* Because when wired in parallel (i.e., although when wired in series volts are additive, in parallel the volts remain the same) my 17.6Vmp panels would only provide a couple of volts over the 14.2v? necessary to charge a 12v battery for the MPPT to convert to amps.

** I was told over at the Midniteforum.com that because my panels are older they probably only have one or two diodes per panel, which means that if a portion of a panel is shaded the diode will turn off a full one-half of that panel. More diodes per panel are better if you are wiring in series because the function of the diode is to turn off the portion of the panel which is shaded. If my panels have two diodes, one diode turns off one-half of the panel. If the shadow of the limb crosses the areas protected by both diodes, each diode then turns off its one-half of the panel for a whopping 100% loss of charging coming from that panel!

*** My goal eventially would be to purchase monocrystaline panels with sufficiently high Vmp voltage to run an MPPT controller.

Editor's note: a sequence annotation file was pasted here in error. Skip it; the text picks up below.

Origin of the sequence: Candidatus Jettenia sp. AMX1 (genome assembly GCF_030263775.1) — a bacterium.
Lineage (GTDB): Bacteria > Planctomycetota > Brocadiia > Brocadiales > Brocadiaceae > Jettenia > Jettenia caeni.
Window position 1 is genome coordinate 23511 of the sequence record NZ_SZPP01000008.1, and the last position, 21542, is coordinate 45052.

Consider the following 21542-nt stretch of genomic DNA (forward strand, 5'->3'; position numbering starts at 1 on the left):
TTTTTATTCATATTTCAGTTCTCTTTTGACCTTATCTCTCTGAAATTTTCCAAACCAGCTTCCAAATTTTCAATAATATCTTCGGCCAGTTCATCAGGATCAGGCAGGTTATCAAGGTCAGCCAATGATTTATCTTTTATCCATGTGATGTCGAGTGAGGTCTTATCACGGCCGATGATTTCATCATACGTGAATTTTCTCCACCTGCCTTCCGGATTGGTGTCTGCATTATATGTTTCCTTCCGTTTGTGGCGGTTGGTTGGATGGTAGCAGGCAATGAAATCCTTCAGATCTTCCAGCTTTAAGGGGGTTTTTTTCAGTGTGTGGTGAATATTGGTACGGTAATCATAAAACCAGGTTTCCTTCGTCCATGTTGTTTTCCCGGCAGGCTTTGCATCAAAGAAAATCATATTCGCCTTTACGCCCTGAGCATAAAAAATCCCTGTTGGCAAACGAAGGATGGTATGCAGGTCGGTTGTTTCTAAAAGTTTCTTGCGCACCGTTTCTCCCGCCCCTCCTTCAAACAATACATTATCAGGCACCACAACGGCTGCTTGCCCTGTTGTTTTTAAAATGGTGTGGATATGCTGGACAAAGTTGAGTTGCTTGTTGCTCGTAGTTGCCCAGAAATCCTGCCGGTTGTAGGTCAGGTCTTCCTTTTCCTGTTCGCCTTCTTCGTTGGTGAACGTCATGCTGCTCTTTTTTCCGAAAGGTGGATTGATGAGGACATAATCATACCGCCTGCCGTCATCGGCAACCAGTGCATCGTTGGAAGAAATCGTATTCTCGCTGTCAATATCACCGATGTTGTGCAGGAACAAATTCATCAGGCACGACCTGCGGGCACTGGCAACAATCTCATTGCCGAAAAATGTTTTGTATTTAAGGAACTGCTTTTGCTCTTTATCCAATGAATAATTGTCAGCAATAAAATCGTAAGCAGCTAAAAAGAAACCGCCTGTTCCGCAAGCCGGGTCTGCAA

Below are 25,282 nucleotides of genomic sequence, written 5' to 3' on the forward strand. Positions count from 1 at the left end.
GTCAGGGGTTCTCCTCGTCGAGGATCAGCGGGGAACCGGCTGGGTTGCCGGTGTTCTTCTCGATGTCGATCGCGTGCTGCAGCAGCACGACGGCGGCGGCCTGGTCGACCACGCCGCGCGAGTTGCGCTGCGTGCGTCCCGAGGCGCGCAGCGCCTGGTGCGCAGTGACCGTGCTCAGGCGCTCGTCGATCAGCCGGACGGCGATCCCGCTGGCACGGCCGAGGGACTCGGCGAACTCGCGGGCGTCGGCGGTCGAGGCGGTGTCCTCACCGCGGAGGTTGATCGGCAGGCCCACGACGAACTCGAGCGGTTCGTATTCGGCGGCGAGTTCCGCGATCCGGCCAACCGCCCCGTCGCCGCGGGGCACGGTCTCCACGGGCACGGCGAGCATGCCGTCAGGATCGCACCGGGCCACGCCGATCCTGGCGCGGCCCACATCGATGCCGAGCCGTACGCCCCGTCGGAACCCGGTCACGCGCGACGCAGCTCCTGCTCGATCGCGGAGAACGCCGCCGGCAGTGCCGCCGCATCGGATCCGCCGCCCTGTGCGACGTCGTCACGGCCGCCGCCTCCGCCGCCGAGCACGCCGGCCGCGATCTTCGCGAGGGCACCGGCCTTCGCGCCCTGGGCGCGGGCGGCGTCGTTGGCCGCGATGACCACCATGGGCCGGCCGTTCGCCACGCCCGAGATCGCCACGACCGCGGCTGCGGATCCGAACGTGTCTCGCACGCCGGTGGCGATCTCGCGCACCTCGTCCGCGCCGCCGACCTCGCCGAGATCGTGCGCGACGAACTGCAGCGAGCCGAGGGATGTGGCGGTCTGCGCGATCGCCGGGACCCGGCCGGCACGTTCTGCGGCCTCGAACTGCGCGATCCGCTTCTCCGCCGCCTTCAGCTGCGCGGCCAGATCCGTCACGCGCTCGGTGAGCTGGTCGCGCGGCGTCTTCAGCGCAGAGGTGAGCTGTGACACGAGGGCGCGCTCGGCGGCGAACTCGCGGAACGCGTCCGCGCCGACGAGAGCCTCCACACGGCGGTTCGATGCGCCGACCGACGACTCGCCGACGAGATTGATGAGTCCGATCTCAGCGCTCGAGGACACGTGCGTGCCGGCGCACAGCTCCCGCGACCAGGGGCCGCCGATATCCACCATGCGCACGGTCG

**** Since I am consolidating my thoughts here, now that I understand Scalff77's statement it bears repeating here because it adds the variable of the affects of ambient temperature on real life panel voltage output:

With a Vmp of 17.6 you are close to getting something out of a MPPT controller, but a lot will depend on the installation, voltage loss from panel to controller and the temperature and location that you are in. The voltage of a panel will drop in higher temp, so as the voltage goes down there is little room for a MPPT controller to squeak and extra power out.

It would be interesting to see if on a 100F day if my panels' voltage would drop below the 14.2v needed to charge a 12v system...